Once a year in August, the Hibiscus Coast Music Teachers Group hold a competitive music festival to provide our students with a chance to perform and receive valuable feedback from an adjudicator. This is a great opportunity for the younger pianists to experience what it is like to play on stage, and for the more mature students to practice polishing their performance skills and often use this occasion as a “test run” for any upcoming exams. Often students and teachers work incredibly hard for weeks and months ahead to get the most out of this experience.
Our festival this year was scheduled to be held on the 15th of August. Regrettably, three days before the festival Auckland went into its second Covid-19 lock down. As most students prepared for a long time leading up to this event, many students were disappointed they did not get a chance to perform their pieces so close to the scheduled date. Fortunately, modern technology means we could come up with a digital-age solution.
Our committee of teachers decided to turn the festival into an online event. We asked our contestants to record and upload their best performance and submit their entries to a dedicated Google Drive Folder. We then shared these video files with our wonderful adjudicator, Susan Smith, whose name a lot of the NZ piano teaching community would be familiar with! I vividly remember Susan adjudicating some of my own piano competitions when I was a teenager and I was always fond of her warm appearance and appreciated her detailed reports.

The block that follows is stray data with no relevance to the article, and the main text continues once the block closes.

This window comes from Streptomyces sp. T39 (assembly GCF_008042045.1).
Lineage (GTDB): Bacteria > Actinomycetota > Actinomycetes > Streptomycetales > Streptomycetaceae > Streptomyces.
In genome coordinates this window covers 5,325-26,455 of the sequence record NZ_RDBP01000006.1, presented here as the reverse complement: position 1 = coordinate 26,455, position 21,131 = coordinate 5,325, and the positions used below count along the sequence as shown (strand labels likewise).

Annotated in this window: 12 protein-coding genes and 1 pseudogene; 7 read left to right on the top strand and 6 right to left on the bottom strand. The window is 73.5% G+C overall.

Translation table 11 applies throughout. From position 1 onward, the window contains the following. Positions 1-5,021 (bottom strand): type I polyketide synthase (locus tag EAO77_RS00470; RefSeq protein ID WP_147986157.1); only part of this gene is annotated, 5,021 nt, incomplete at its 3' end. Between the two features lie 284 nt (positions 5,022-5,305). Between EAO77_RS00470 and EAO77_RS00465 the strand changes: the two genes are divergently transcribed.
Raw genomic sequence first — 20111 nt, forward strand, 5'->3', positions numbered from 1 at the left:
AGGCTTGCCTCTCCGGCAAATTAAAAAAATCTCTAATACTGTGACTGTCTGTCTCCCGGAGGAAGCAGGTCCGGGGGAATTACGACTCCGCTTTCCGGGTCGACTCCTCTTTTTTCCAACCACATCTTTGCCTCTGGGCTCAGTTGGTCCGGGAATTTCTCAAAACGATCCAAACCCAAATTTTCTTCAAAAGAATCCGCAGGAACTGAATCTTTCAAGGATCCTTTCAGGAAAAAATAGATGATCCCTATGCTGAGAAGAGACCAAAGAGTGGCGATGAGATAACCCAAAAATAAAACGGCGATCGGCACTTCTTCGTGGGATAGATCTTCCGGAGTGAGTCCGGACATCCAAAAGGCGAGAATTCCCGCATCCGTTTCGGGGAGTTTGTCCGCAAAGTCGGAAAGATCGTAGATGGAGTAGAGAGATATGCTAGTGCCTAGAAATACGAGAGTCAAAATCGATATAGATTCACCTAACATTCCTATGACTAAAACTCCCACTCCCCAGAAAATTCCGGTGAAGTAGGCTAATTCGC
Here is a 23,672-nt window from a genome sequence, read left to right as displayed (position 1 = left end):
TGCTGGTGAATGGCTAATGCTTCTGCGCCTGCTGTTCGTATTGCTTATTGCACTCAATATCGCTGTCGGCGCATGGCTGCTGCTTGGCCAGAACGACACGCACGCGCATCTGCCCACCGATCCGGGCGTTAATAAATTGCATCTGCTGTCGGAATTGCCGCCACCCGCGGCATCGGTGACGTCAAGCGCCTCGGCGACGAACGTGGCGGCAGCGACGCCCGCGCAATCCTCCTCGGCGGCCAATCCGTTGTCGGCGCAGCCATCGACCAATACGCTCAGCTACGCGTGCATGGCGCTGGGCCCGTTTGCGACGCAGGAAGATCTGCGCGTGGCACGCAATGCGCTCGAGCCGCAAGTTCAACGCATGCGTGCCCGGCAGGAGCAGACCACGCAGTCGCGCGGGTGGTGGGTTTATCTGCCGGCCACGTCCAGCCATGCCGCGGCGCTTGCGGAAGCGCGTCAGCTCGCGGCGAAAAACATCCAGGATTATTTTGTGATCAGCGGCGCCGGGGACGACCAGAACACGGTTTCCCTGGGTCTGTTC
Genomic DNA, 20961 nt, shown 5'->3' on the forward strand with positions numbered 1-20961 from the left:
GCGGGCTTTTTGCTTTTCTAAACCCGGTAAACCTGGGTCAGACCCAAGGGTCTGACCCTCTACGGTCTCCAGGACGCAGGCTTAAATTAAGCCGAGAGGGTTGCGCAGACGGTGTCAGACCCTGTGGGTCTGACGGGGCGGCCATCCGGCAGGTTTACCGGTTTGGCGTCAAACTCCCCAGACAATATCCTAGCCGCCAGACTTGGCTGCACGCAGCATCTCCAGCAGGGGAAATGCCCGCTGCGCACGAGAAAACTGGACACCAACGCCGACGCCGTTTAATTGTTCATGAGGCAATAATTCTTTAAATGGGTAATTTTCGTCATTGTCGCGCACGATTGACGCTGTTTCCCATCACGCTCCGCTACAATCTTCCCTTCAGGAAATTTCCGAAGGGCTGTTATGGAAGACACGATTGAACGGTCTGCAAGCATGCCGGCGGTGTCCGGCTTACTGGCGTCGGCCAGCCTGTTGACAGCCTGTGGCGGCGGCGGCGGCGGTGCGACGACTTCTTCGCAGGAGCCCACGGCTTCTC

After Susan has given her verdict and completed the reports, I then uploaded all award-winning videos to our Youtube channel. This includes all 1st, 2nd and 3rd prizes, Very Highly Commended awards and Highly Commended awards. The festival also gives out a Scholarship Award each year, along with a special Neville Neilson Musicianship Cup for the most musical performance.
I then created the following poster for teacher and student distribution:
And here is a playlist of some of my own students who played in the festival:
I am so proud of those who participated in this festival. Going through a second lockdown is tough on many kids, having to adjust almost every aspect of their lives in a short time, and making recordings without the help of their teachers meant they had to be extra diligent with every single detail.
I know some of my students made dozens of recordings before they were finally happy with the results, so this little project really helped many fine-tune their self-critique skills!
Congratulations to the following students:
Under 8 Class
Luna Tan, 2nd prize
Aldwyn Miller, Very Highly Commended
8 and under 10 Class
Oscar Wu, 2nd prize
10 and under 12 Class
Sunny Chung, 1st prize
Benedict Thomas, Very Highly Commended
12 and under 14 Class
Felix Xie 1st prize 12-under 14
16 and under 25 Class
Fern McClean 1st prize
Felix Xie Winner
Sunny Chung Very Highly Commended
Neville Nielsen Musicianship Cup:
Here in New Zealand we have been in nation-wide lock down for almost a week now due to the Covid-19 pandemic, and most of us have switched to online teaching and learning.
After testing out several different video conferencing softwares including Wechat, Facetime, Skype and Zoom, I have found Zoom to be the most effective when it comes to teaching my students online. I am able to engage the students a lot more with its screen share function which allows me to mark up the score and for the student to see my notes in real time on their own screens!
Here's a video I made showing how to enable and use this function:
I hope you find this helpful.
Please take care and stay safe everyone!
This article was republished from the Ritmico Journal of IRMTNZ in August. Thanks Ruth for such a positive review of my presentation earlier on this year!